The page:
My Advice On What Not To Say On TV… After Saying It

Hey–this is a week and a half out! I’m not that good. No one is.

If you’re planning on mounting a career as an on-air TV meteorologist I have some advice. When you see an interesting tidbit in the very distant future keep it to yourself!

It’s common to buzz through the longer range computer models as they calculate what might happen in the future.

As a ‘met’ I know how these things work. Small errors early on expand exponentially over time. Depending on the complexity of the pattern there might only be a few days of useful information.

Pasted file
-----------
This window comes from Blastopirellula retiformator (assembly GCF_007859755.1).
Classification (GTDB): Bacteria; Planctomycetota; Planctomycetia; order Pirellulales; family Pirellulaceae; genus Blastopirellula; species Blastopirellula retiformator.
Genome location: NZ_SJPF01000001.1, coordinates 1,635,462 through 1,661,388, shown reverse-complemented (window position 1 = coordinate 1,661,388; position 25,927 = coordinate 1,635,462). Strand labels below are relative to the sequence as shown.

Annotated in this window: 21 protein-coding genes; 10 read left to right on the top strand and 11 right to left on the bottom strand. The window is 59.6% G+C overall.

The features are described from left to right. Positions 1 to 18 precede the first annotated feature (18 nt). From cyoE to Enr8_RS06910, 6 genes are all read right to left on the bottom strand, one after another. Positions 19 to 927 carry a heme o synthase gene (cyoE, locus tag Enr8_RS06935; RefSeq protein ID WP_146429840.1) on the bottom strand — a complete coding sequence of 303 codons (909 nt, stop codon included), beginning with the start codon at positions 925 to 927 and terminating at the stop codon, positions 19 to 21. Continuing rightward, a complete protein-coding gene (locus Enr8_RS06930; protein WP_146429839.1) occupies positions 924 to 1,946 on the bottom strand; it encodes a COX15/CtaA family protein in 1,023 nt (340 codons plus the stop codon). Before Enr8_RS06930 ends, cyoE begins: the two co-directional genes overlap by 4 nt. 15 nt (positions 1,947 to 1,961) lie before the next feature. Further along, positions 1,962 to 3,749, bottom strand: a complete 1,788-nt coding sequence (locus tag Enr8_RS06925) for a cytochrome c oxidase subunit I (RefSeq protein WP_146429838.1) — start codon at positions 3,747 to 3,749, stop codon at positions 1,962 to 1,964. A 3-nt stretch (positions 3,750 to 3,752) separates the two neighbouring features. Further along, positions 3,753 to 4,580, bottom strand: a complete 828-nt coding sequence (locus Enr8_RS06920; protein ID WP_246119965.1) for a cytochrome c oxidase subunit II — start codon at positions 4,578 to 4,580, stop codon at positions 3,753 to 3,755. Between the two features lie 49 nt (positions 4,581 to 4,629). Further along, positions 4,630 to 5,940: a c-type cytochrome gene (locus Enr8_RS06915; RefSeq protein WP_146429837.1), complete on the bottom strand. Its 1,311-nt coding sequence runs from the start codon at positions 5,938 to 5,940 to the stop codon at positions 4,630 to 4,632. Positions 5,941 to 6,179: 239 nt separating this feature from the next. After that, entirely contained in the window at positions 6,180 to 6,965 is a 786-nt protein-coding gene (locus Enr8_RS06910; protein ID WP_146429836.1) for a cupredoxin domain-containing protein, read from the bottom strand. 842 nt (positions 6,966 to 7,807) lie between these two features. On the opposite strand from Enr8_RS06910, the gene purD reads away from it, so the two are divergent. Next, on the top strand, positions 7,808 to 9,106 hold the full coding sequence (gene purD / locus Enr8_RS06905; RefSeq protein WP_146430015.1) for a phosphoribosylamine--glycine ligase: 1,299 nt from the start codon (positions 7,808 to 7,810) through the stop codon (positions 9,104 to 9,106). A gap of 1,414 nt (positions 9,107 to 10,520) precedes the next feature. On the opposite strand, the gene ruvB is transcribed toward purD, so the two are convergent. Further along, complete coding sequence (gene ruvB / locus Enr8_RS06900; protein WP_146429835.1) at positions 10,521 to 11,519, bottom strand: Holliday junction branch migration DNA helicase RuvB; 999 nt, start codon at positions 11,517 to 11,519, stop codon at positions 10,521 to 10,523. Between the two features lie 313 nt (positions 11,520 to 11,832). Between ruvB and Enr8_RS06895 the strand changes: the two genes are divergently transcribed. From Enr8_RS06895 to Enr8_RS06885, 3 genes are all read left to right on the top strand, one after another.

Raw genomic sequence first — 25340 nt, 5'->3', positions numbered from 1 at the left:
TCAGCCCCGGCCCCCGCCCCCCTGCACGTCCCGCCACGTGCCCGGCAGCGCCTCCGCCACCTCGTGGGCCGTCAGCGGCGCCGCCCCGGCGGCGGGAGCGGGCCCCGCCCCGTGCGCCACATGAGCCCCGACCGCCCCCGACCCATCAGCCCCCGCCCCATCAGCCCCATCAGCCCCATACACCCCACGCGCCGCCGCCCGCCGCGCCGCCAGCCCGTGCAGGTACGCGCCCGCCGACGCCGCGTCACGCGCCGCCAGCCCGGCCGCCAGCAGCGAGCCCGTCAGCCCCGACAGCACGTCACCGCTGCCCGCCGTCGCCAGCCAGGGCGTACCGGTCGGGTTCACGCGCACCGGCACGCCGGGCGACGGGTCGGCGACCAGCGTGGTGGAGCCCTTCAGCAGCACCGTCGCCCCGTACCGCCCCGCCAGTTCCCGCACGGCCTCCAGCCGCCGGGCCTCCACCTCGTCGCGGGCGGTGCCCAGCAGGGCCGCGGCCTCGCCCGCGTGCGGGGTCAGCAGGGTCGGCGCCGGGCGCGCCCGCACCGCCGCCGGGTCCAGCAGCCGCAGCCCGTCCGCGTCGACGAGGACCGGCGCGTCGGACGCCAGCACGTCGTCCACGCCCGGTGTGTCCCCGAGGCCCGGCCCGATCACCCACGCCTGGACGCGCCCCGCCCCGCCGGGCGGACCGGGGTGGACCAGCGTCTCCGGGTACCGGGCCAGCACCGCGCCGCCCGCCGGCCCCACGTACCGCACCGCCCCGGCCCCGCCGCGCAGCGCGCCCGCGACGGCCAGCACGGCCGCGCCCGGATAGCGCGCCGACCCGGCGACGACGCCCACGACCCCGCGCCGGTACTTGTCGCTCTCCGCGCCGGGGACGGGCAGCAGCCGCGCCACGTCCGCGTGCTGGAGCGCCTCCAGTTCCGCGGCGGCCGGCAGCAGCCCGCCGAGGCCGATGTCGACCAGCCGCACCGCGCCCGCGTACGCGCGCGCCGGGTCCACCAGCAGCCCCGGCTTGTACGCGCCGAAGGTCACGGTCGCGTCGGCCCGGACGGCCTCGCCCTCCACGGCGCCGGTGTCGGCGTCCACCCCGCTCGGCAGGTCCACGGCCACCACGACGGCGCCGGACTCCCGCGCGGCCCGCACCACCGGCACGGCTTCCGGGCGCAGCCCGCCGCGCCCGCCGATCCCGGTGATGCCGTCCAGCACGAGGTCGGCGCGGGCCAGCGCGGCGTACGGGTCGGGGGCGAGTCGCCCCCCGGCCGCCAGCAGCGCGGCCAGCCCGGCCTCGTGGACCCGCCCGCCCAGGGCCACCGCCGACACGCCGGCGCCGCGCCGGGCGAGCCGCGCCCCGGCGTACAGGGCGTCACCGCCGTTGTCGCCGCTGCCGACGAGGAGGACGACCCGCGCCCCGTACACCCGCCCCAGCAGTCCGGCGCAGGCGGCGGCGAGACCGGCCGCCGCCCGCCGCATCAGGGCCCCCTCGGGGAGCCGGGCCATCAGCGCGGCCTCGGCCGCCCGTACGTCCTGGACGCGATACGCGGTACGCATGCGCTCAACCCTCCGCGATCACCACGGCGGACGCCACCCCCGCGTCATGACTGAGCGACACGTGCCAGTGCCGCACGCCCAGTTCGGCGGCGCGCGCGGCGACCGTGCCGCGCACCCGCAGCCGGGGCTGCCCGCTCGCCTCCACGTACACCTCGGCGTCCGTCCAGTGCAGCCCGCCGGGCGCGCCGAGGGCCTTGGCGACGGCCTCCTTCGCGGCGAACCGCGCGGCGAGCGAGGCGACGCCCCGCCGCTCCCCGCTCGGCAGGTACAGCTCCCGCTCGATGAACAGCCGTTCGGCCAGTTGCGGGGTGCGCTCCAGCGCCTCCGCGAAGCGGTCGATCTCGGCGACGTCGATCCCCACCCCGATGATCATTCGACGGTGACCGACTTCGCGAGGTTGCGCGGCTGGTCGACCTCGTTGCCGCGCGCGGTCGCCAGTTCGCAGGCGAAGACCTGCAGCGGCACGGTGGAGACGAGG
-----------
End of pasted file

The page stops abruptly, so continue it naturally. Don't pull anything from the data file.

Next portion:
This afternoon I was looking at the 12Z GFS model when a huge low caught my eye. Temperatures at 850mb (about 5,000 feet) were cold meaning the precipitation from this system would probably be snow in the Midwest.

As I continued to run through the hours the storm moved east. Snow for us too.

Hey–this is a week and a half out! I’m not that good. No one is.

It was the first time this season I’d seen a chance for snow in Connecticut, so I mentioned it. I did everything I could to play it down, but almost immediately my Facebook page began to fill with comments. The same thing happened on Twitter.

It was as if I’d said the ship was sinking. Every man for himself! Buy all the milk and bread you can get your hands on!

If I saw this forecast setup again I’d probably mention it again. I just wish there was a way to keep it in perspective.